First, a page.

SATELLITE navigation systems are leading huge numbers of drivers astray in Yorkshire.
A survey by rural insurance firm NFU Mutual has shown that a quarter of satnav users will follow the device’s instructions even if it appears to be sending them the wrong way or down an unsuitable lane.
This can lead to incidents such as lorries becoming stuck in narrow streets – like the one pictured which became stuck on St Mark’s Road in Longwood in February.
The survey was commissioned because of the NFU’s concern about high levels of accidents on rural roads.
Government statistics show that drivers are three times more likely to die on a country road than an urban one, partly because they do not appreciate the specific risks of driving in rural areas.
According to the survey, 91% of people think rural roads are the least safe – but 35% of people said they did not drive more slowly on them as a result.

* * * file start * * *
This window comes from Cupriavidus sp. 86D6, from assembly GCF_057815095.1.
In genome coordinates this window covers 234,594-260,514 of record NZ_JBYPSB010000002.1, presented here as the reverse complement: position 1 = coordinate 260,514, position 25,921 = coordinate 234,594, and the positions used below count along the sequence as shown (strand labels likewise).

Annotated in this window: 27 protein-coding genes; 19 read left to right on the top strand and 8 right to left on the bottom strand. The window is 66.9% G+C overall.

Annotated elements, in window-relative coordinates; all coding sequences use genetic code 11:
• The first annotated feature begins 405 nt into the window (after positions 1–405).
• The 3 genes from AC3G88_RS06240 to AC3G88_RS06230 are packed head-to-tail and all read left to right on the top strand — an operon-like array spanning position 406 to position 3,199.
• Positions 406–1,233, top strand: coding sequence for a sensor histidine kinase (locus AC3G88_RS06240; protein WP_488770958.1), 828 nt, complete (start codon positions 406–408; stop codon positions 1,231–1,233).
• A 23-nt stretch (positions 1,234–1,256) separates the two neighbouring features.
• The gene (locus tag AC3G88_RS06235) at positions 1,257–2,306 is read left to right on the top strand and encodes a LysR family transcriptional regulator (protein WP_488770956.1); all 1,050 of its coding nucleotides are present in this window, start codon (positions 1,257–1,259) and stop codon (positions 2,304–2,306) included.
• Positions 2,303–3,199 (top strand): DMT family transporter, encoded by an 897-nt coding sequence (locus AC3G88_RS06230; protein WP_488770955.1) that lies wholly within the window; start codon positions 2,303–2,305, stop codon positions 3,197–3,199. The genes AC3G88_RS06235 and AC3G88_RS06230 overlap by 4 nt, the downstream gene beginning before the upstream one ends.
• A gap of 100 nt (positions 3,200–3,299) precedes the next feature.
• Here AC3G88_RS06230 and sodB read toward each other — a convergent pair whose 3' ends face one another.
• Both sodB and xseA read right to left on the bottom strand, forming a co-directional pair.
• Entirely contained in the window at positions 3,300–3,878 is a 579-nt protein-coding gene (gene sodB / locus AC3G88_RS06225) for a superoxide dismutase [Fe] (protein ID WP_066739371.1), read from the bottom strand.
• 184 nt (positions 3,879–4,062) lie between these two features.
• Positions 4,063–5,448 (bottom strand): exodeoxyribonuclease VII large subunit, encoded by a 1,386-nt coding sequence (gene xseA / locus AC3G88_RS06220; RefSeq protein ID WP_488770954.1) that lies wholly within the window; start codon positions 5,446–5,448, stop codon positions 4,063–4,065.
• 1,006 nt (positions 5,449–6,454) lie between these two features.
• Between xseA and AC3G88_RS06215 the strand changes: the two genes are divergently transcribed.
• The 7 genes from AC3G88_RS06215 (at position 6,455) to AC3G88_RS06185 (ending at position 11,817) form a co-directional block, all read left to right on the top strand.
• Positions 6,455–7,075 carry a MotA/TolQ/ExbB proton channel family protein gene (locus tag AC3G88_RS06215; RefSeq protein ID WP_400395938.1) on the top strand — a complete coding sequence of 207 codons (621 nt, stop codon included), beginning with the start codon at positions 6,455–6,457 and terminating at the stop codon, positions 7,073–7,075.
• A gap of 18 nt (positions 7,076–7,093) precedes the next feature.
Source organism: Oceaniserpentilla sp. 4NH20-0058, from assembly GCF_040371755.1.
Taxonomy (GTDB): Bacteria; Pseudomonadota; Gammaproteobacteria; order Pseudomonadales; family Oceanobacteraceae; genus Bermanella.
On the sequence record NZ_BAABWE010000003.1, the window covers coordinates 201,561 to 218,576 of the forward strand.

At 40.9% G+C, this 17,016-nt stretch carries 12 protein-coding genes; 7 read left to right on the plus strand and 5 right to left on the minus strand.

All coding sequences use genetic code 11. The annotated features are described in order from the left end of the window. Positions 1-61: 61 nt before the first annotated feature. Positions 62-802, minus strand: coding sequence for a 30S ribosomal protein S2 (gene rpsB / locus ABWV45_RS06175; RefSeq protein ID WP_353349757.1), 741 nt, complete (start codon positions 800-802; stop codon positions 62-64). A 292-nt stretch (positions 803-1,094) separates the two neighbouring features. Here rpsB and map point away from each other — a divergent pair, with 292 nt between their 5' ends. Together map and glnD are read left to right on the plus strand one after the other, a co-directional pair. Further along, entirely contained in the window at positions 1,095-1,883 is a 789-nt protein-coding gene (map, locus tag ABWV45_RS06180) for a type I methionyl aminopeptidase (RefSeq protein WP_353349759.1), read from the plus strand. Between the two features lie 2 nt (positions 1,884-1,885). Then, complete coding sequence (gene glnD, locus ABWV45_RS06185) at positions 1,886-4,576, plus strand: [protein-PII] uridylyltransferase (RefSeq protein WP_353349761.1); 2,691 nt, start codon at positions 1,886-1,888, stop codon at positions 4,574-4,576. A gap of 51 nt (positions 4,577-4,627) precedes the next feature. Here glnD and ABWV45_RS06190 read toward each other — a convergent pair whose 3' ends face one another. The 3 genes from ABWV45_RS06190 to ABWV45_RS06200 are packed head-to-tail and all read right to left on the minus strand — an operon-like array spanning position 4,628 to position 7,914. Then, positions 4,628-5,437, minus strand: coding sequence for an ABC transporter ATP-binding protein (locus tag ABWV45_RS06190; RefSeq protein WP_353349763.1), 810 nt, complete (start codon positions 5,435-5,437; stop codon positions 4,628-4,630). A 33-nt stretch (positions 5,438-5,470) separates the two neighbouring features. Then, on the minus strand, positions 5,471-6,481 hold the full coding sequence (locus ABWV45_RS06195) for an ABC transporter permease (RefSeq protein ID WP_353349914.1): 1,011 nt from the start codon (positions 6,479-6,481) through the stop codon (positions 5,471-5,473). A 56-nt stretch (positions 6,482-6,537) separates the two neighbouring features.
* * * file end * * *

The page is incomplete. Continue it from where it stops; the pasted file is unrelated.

In fact, 8% of men and 4% of women said they drove faster on rural roads – and 15% of drivers aged 18 to 24 admitted the same thing.
However, those drivers familiar with rural Yorkshire did take extra care.
Around 90% said they approached bends with extreme caution and 94% slowed down for horses on the road.
These drivers also seemed to be more courteous, with 80% thanking other motorists who pull over to let them pass.
Peter Allen, NFU Mutual regional board chairman, said: “The survey shows that there is still an alarming lack of knowledge about the hazards of rural roads.
“It’s particularly worrying that a quarter of satnav users in the north continue to follow the gadget’s instructions when their eyes tell them they are heading up a farm track.”
He said major hazards – especially in summer – include farm vehicles and increased tourist traffic.
He said: “An alarming number of most serious accidents on rural roads involve farm vehicles coming into collision with fast-moving cars, lorries and motorcycles.
“Many of these accidents are the result of human error, often due to lack of concentration by drivers, undue speed or faulty equipment.”